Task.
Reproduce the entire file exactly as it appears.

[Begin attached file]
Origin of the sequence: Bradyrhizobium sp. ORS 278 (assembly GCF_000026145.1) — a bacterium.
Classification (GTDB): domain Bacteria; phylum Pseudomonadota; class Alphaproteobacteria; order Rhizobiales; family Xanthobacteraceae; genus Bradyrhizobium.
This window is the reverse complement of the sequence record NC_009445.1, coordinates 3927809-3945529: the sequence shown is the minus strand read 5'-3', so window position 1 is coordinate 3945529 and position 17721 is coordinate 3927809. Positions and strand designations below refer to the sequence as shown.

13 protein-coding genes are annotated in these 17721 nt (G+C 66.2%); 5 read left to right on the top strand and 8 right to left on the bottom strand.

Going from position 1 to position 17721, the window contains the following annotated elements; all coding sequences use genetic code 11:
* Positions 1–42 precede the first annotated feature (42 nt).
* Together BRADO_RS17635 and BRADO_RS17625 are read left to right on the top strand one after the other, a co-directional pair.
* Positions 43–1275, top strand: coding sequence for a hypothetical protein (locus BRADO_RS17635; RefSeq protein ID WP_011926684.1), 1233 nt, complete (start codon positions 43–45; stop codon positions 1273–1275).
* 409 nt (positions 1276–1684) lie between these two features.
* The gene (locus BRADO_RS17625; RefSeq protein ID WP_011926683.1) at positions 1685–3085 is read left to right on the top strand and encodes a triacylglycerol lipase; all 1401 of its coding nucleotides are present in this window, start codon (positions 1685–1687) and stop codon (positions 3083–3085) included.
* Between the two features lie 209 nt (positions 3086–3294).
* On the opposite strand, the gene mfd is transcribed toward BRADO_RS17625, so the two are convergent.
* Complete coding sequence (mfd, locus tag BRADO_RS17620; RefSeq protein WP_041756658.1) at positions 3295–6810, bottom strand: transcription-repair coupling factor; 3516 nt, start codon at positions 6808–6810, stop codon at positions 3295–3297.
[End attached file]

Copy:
Origin of the sequence: Bradyrhizobium sp. ORS 278 (assembly GCF_000026145.1) — a bacterium.
Classification (GTDB): domain Bacteria; phylum Pseudomonadota; class Alphaproteobacteria; order Rhizobiales; family Xanthobacteraceae; genus Bradyrhizobium.
This window is the reverse complement of the sequence record NC_009445.1, coordinates 3927809-3945529: the sequence shown is the minus strand read 5'-3', so window position 1 is coordinate 3945529 and position 17721 is coordinate 3927809. Positions and strand designations below refer to the sequence as shown.

13 protein-coding genes are annotated in these 17721 nt (G+C 66.2%); 5 read left to right on the top strand and 8 right to left on the bottom strand.

Going from position 1 to position 17721, the window contains the following annotated elements; all coding sequences use genetic code 11:
* Positions 1–42 precede the first annotated feature (42 nt).
* Together BRADO_RS17635 and BRADO_RS17625 are read left to right on the top strand one after the other, a co-directional pair.
* Positions 43–1275, top strand: coding sequence for a hypothetical protein (locus BRADO_RS17635; RefSeq protein ID WP_011926684.1), 1233 nt, complete (start codon positions 43–45; stop codon positions 1273–1275).
* 409 nt (positions 1276–1684) lie between these two features.
* The gene (locus BRADO_RS17625; RefSeq protein ID WP_011926683.1) at positions 1685–3085 is read left to right on the top strand and encodes a triacylglycerol lipase; all 1401 of its coding nucleotides are present in this window, start codon (positions 1685–1687) and stop codon (positions 3083–3085) included.
* Between the two features lie 209 nt (positions 3086–3294).
* On the opposite strand, the gene mfd is transcribed toward BRADO_RS17625, so the two are convergent.
* Complete coding sequence (mfd, locus tag BRADO_RS17620; RefSeq protein WP_041756658.1) at positions 3295–6810, bottom strand: transcription-repair coupling factor; 3516 nt, start codon at positions 6808–6810, stop codon at positions 3295–3297.